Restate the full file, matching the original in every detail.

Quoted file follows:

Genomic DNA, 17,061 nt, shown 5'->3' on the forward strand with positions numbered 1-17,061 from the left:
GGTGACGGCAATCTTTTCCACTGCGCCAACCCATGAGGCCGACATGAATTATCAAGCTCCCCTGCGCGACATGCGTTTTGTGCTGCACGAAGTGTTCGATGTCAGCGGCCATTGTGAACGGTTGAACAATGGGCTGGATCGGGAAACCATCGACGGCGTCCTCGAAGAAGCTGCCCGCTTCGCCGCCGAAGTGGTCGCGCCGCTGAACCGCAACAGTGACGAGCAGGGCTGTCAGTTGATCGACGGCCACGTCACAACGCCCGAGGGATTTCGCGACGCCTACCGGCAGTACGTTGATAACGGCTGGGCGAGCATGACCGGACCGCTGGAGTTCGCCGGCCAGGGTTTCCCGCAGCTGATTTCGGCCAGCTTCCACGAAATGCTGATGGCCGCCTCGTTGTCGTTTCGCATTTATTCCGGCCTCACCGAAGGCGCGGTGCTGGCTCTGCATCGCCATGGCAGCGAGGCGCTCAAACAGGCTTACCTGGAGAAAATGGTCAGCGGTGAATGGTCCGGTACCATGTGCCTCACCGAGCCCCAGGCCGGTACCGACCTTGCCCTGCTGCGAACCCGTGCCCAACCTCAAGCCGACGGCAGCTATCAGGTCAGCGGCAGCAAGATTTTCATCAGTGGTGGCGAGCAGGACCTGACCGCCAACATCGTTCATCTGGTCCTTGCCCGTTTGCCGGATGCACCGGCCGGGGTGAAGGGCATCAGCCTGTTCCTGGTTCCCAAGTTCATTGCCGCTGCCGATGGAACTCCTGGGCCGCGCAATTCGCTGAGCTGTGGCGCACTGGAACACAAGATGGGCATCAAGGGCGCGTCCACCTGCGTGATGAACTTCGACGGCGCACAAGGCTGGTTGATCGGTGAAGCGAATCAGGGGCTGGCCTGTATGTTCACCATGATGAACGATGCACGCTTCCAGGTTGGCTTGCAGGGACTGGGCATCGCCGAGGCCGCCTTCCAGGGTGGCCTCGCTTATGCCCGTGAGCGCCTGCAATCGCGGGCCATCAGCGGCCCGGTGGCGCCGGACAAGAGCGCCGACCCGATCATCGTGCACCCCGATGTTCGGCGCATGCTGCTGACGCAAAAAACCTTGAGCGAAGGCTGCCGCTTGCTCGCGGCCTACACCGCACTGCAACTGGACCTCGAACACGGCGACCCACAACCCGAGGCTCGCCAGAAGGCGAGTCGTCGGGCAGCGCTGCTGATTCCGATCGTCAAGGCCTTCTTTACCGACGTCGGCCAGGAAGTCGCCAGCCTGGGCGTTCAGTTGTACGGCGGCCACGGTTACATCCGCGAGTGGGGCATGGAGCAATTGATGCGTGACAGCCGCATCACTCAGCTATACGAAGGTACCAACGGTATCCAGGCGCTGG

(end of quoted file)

Genomic DNA, 17,061 nt, shown 5'->3' on the forward strand with positions numbered 1-17,061 from the left:
GGTGACGGCAATCTTTTCCACTGCGCCAACCCATGAGGCCGACATGAATTATCAAGCTCCCCTGCGCGACATGCGTTTTGTGCTGCACGAAGTGTTCGATGTCAGCGGCCATTGTGAACGGTTGAACAATGGGCTGGATCGGGAAACCATCGACGGCGTCCTCGAAGAAGCTGCCCGCTTCGCCGCCGAAGTGGTCGCGCCGCTGAACCGCAACAGTGACGAGCAGGGCTGTCAGTTGATCGACGGCCACGTCACAACGCCCGAGGGATTTCGCGACGCCTACCGGCAGTACGTTGATAACGGCTGGGCGAGCATGACCGGACCGCTGGAGTTCGCCGGCCAGGGTTTCCCGCAGCTGATTTCGGCCAGCTTCCACGAAATGCTGATGGCCGCCTCGTTGTCGTTTCGCATTTATTCCGGCCTCACCGAAGGCGCGGTGCTGGCTCTGCATCGCCATGGCAGCGAGGCGCTCAAACAGGCTTACCTGGAGAAAATGGTCAGCGGTGAATGGTCCGGTACCATGTGCCTCACCGAGCCCCAGGCCGGTACCGACCTTGCCCTGCTGCGAACCCGTGCCCAACCTCAAGCCGACGGCAGCTATCAGGTCAGCGGCAGCAAGATTTTCATCAGTGGTGGCGAGCAGGACCTGACCGCCAACATCGTTCATCTGGTCCTTGCCCGTTTGCCGGATGCACCGGCCGGGGTGAAGGGCATCAGCCTGTTCCTGGTTCCCAAGTTCATTGCCGCTGCCGATGGAACTCCTGGGCCGCGCAATTCGCTGAGCTGTGGCGCACTGGAACACAAGATGGGCATCAAGGGCGCGTCCACCTGCGTGATGAACTTCGACGGCGCACAAGGCTGGTTGATCGGTGAAGCGAATCAGGGGCTGGCCTGTATGTTCACCATGATGAACGATGCACGCTTCCAGGTTGGCTTGCAGGGACTGGGCATCGCCGAGGCCGCCTTCCAGGGTGGCCTCGCTTATGCCCGTGAGCGCCTGCAATCGCGGGCCATCAGCGGCCCGGTGGCGCCGGACAAGAGCGCCGACCCGATCATCGTGCACCCCGATGTTCGGCGCATGCTGCTGACGCAAAAAACCTTGAGCGAAGGCTGCCGCTTGCTCGCGGCCTACACCGCACTGCAACTGGACCTCGAACACGGCGACCCACAACCCGAGGCTCGCCAGAAGGCGAGTCGTCGGGCAGCGCTGCTGATTCCGATCGTCAAGGCCTTCTTTACCGACGTCGGCCAGGAAGTCGCCAGCCTGGGCGTTCAGTTGTACGGCGGCCACGGTTACATCCGCGAGTGGGGCATGGAGCAATTGATGCGTGACAGCCGCATCACTCAGCTATACGAAGGTACCAACGGTATCCAGGCGCTGG